Following August across New Mexico borders
into rain so fast grinding glass and asphalt,
I lose the white markings where the lanes go,
numbers on road signs, arrows. I can’t see
the other cars or hear them. I’m negotiating
windshield wipers, still learning to shift;
weaving stupidly through Gallup, missing
interchanges, overpasses, merging or gone.
On impulse I’d stop anywhere, this itinerary
for leaving: inches-thick sheets of water
sweep sideways, edges running together like
paint, until the car merely drifts in some
general direction: There. East. Forward.
My knuckles pale, a dull itch where
my arm has gone numb. He says, Try to stay
on the road. Watch where the pavement ends.
Later, the terrain emerges
vertical and edged. Cliff sides wall in
broken shades of rust and flushed
magenta, ribboned stark for miles. He says,
Here. Look on your left. I’ll hold the wheel.
Instead I turn to watch his face: the low
sunk slope of cheekbone; the vein-travelled
throat; eyes steady grey on the road.
A loose fist has the steering wheel
near the bottom, keeps it in place,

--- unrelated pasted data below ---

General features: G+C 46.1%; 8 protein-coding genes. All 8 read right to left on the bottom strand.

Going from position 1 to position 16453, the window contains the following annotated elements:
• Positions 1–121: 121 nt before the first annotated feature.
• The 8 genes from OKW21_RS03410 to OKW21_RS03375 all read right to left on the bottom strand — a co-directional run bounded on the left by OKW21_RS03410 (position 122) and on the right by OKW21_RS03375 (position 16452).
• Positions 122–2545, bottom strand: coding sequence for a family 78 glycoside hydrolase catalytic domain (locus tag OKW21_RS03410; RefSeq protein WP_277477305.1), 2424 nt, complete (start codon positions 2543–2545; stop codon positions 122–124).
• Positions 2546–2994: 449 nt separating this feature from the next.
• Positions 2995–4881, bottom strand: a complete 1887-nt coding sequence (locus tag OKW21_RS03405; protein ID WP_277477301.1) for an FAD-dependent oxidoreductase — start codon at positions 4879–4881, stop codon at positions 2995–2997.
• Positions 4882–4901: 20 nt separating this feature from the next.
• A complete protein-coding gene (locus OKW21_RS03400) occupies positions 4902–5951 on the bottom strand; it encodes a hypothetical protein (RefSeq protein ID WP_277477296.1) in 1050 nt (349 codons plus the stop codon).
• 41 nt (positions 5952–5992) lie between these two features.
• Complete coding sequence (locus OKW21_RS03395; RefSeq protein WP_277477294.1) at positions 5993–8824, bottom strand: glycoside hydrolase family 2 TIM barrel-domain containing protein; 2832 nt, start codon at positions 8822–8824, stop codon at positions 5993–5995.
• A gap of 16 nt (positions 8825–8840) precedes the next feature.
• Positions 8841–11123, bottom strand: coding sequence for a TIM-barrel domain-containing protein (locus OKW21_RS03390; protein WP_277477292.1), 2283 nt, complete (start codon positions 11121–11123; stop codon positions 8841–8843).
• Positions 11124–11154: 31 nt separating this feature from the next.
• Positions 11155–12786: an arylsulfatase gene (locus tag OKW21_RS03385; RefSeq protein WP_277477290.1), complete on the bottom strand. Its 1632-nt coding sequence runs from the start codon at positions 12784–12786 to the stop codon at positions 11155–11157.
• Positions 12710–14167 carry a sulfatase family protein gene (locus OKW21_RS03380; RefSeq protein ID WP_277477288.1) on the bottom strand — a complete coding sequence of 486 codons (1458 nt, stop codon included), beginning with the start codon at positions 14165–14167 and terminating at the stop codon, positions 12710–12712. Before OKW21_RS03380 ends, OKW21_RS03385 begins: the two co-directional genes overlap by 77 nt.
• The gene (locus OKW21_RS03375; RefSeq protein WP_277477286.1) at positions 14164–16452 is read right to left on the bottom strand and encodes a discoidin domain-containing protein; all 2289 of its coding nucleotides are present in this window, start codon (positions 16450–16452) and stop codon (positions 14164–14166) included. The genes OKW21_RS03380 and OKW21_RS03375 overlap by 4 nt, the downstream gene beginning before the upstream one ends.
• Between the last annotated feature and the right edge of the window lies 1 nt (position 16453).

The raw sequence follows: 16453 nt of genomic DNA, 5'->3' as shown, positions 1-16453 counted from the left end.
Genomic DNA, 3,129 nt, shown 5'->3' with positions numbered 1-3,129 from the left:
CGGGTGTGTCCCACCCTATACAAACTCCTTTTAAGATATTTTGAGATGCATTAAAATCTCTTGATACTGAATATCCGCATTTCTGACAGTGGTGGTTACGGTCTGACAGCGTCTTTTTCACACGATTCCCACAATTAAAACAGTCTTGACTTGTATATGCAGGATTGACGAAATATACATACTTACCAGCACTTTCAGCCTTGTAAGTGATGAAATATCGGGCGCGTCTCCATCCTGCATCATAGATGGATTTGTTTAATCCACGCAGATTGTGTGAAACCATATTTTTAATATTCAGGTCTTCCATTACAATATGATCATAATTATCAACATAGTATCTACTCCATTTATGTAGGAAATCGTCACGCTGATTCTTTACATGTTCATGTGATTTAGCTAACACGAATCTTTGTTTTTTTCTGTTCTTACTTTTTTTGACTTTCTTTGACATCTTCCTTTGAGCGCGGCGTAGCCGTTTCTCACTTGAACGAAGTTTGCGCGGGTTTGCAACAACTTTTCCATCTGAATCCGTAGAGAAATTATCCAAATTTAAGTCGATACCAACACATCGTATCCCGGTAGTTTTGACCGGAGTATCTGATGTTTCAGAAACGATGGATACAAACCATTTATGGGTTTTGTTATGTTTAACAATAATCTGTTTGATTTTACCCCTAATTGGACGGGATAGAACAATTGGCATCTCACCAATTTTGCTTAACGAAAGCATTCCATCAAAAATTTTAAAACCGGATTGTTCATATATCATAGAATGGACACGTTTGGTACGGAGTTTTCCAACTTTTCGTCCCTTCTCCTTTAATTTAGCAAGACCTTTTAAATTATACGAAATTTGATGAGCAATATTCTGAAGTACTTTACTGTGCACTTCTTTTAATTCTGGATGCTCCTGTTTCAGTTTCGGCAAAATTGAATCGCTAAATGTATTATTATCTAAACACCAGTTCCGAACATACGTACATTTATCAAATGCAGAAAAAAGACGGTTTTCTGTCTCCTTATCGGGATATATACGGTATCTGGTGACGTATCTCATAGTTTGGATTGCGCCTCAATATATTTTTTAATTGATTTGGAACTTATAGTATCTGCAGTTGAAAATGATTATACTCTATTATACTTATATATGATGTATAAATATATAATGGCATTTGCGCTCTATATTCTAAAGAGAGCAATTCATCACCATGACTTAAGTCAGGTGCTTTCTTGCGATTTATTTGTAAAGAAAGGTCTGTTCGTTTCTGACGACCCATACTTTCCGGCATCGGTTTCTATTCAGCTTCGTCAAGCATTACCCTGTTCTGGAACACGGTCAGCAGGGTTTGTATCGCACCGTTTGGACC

his shoulder leaning in a little, toward me.
Left, he says. Look to your left.
The mistake is in learning the clutch on
his car, packed with my belongings, everything
I am taking with me, and him.
The car runs difficult under the weight,
slow climbing even the slighter grades,
the two-lane highway near Kansas.
Through dust-blown towns where it turns
Main Street or Central, I avoid stop signs and
lights; I have trouble stopping then
gearing into first, never know
how much to give, or where it catches.
The next time I’m in third with too much
distance on a late yellow light, I run it,
his voice sharp against the windshield where
I see it turn red. Someone honks,
but I can’t stop here and stall again,
not now, I have to get on with it, this
driving myself away from where he lives.
It shouldn’t be that difficult or slow.
Past the town’s end, I’m speeding now, too,
tears dripping like rock into my lap, and
ignoring for the next mile his voice,
weary, yielding: Pull over. I’ll drive.